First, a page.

San Saba San Saba Nearby San Saba River, which was discovered on the Catholic Feast of Saint Sabbas the Sanctified
Sanderson Terrell Thomas P. Sanderson, a construction engineer
Sarita Kenedy Sarita Kenedy, daughter of ranch owner John Gregory Kenedy, Sr., and granddaughter of Mifflin Kenedy
Seminole Gaines Nearby Seminole watering holes
Seguin Guadalupe Juan Seguín, Tejano soldier in the Texan Revolution
Seymour Baylor Uncertain: The most common version is the name was chosen to honor a local cowboy named Seymour Munday, but other versions report that the name was simply chosen by settler J.W. Fullock or that it was selected to honor New York Governor Horatio Seymour.
Sherman Grayson General Sidney Sherman, hero of the Texas Revolution and man credited with the battle cry "Remember the Alamo!"
Sierra Blanca Hudspeth Nearby Sierra Blanca Mountain
Silverton Briscoe Named by founder Thomas J. Braidfoot.
Sinton San Patricio A major stock-holder in the Coleman-Fulton Pasture Company
Snyder Scurry William Henry Snyder, a merchant and buffalo hunter who operated a trading post in the area
Sonora Sutton Sonora, Mexico, hometown of a family servant of landowner Charles G. Adams
Spearman Hansford Railroad executive Thomas E. Spearman
Stanton Martin Supreme Court Justice Edwin McMasters Stanton
Stephenville Erath Landowner John M. Stephens
Sterling City Sterling W.S. Sterling, an early settler
Stinnett Hutchinson Albert Sidney Stinnett of Amarillo, who helped purchase the right-of-way for the railroad
Stratford Sherman Stratford Hall Plantation, the Virginia boyhood home of Confederate General Robert E. Lee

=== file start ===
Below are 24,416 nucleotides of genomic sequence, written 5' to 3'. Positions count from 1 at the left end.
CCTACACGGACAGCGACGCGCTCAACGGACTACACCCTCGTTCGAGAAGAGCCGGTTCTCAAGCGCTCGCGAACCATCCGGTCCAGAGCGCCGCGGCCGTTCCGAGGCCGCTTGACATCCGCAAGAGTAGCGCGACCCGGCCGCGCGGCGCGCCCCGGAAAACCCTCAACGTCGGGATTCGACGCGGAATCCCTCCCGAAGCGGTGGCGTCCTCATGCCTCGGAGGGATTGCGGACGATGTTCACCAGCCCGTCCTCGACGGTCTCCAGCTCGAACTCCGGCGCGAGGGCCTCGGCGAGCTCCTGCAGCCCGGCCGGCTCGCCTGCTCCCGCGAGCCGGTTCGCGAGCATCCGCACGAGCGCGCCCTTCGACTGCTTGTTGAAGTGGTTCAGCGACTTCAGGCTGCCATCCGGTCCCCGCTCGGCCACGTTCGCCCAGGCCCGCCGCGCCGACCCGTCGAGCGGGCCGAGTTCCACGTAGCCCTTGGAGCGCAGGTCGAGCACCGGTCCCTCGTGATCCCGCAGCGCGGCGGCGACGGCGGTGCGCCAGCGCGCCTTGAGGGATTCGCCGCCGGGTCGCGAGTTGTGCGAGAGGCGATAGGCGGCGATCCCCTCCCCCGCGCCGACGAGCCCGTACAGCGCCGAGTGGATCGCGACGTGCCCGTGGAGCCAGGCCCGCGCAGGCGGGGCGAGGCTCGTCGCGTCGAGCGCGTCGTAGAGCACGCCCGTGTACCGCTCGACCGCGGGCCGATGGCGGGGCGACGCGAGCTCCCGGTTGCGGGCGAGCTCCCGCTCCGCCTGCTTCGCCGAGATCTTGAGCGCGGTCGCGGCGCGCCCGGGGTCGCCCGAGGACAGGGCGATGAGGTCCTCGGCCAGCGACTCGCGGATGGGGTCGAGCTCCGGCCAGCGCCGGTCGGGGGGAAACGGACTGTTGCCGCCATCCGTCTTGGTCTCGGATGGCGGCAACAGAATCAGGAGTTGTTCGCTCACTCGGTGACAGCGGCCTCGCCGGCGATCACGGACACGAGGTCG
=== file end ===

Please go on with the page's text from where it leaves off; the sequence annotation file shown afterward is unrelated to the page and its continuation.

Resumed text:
Sulphur Springs Hopkins Nearby sulphur springs
Sweetwater Nolan Nearby Sweetwater Creek


County Seat County Named for
Tahoka Lynn Unknown.
Throckmorton Throckmorton Throckmorton County, which was named for settler William E. Throckmorton, father of Texas Senator and Governor James W. Throckmorton
Tilden McMullen Samuel J. Tilden, Democratic presidential candidate and victim of the Compromise of 1877
Tulia Swisher Nearby Tule Creek
Tyler Smith American President John Tyler


County Seat County Named for
Uvalde Uvalde Nearby Cañon de Ugalde, the site of a victory by Spanish governor Juan de Ugalde over the Apache, which was renamed in his honor


County Seat County Named for
Van Horn Culberson Union Army Major Jefferson Van Horne
Vega Oldham The Spanish word for meadow.
Vernon Wilbarger Mount Vernon, Virginia, George Washington's homestead
Victoria Victoria Mexican hero and president Guadalupe Victoria


County Seat County Named for
Waco McLennan The Waco (Spanish: Hueco) band of the Wichita Indians, who established a village near the modern city
Waxahachie Ellis Nearby Waxahachie Creek, supposedly an Indian name meaning "Buffalo Creek"
Weatherford Parker Jefferson Weatherford, a Texas State Senator for Parker County
Wellington Collingsworth The Duke of Wellington (The nearby Rocking Chair Ranch was partially owned by a relative of the Earl of Aberdeen, who had been with the duke at the Battle of Waterloo)
Wharton Wharton John Wharton and his brother William Wharton, two leaders of the Texas Revolution
Wheeler Wheeler Royal Tyler Wheeler, a chief justice of the Texas Supreme Court
Wichita Falls Wichita A series of falls formerly located on the Wichita River, before being destroyed by a flood in 1886
Woodville Tyler George T. Wood, the governor of Texas who introduced the bill to establish the county (coincidentally, the city is located in heavily forested East Texas where the timber industry is a major employer)


County Seat County Named for
Zapata Zapata Mexican Colonel Antonio Zapata, a ranch owner and military leader involved in the failed Republic of the Rio Grande


  1. ^ A Memorial and Biographical History of Navarro, Henderson, Anderson, Limestone, Freestone and Leon Counties, Texas. Chicago: Lewis Publishing Company. 1893. p. 207. Retrieved 28 September 2014.